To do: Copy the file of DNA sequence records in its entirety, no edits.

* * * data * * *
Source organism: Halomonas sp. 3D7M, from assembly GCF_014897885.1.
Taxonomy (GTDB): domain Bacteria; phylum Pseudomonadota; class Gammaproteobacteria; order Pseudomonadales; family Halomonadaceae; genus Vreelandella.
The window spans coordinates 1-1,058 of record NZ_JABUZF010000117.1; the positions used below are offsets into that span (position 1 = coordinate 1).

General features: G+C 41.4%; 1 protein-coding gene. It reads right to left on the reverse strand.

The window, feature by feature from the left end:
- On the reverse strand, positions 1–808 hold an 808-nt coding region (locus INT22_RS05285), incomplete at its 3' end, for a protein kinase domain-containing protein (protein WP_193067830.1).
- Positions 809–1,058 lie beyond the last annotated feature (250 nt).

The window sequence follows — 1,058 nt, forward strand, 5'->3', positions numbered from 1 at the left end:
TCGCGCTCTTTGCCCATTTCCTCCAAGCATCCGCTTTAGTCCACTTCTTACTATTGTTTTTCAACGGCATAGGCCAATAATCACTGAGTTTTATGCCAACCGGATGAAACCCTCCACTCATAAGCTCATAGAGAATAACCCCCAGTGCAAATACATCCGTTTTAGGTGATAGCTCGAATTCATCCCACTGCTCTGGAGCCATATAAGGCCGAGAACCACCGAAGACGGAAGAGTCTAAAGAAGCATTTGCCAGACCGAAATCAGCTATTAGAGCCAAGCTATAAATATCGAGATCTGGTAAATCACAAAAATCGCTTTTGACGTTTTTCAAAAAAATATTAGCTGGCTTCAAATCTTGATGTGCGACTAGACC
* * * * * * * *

Source organism: Halomonas sp. 3D7M, from assembly GCF_014897885.1.
Taxonomy (GTDB): domain Bacteria; phylum Pseudomonadota; class Gammaproteobacteria; order Pseudomonadales; family Halomonadaceae; genus Vreelandella.
The window spans coordinates 1-1,058 of record NZ_JABUZF010000117.1; the positions used below are offsets into that span (position 1 = coordinate 1).

General features: G+C 41.4%; 1 protein-coding gene. It reads right to left on the reverse strand.

The window, feature by feature from the left end:
- On the reverse strand, positions 1–808 hold an 808-nt coding region (locus INT22_RS05285), incomplete at its 3' end, for a protein kinase domain-containing protein (protein WP_193067830.1).
- Positions 809–1,058 lie beyond the last annotated feature (250 nt).

The window sequence follows — 1,058 nt, forward strand, 5'->3', positions numbered from 1 at the left end:
TCGCGCTCTTTGCCCATTTCCTCCAAGCATCCGCTTTAGTCCACTTCTTACTATTGTTTTTCAACGGCATAGGCCAATAATCACTGAGTTTTATGCCAACCGGATGAAACCCTCCACTCATAAGCTCATAGAGAATAACCCCCAGTGCAAATACATCCGTTTTAGGTGATAGCTCGAATTCATCCCACTGCTCTGGAGCCATATAAGGCCGAGAACCACCGAAGACGGAAGAGTCTAAAGAAGCATTTGCCAGACCGAAATCAGCTATTAGAGCCAAGCTATAAATATCGAGATCTGGTAAATCACAAAAATCGCTTTTGACGTTTTTCAAAAAAATATTAGCTGGCTTCAAATCTTGATGTGCGACTAGACC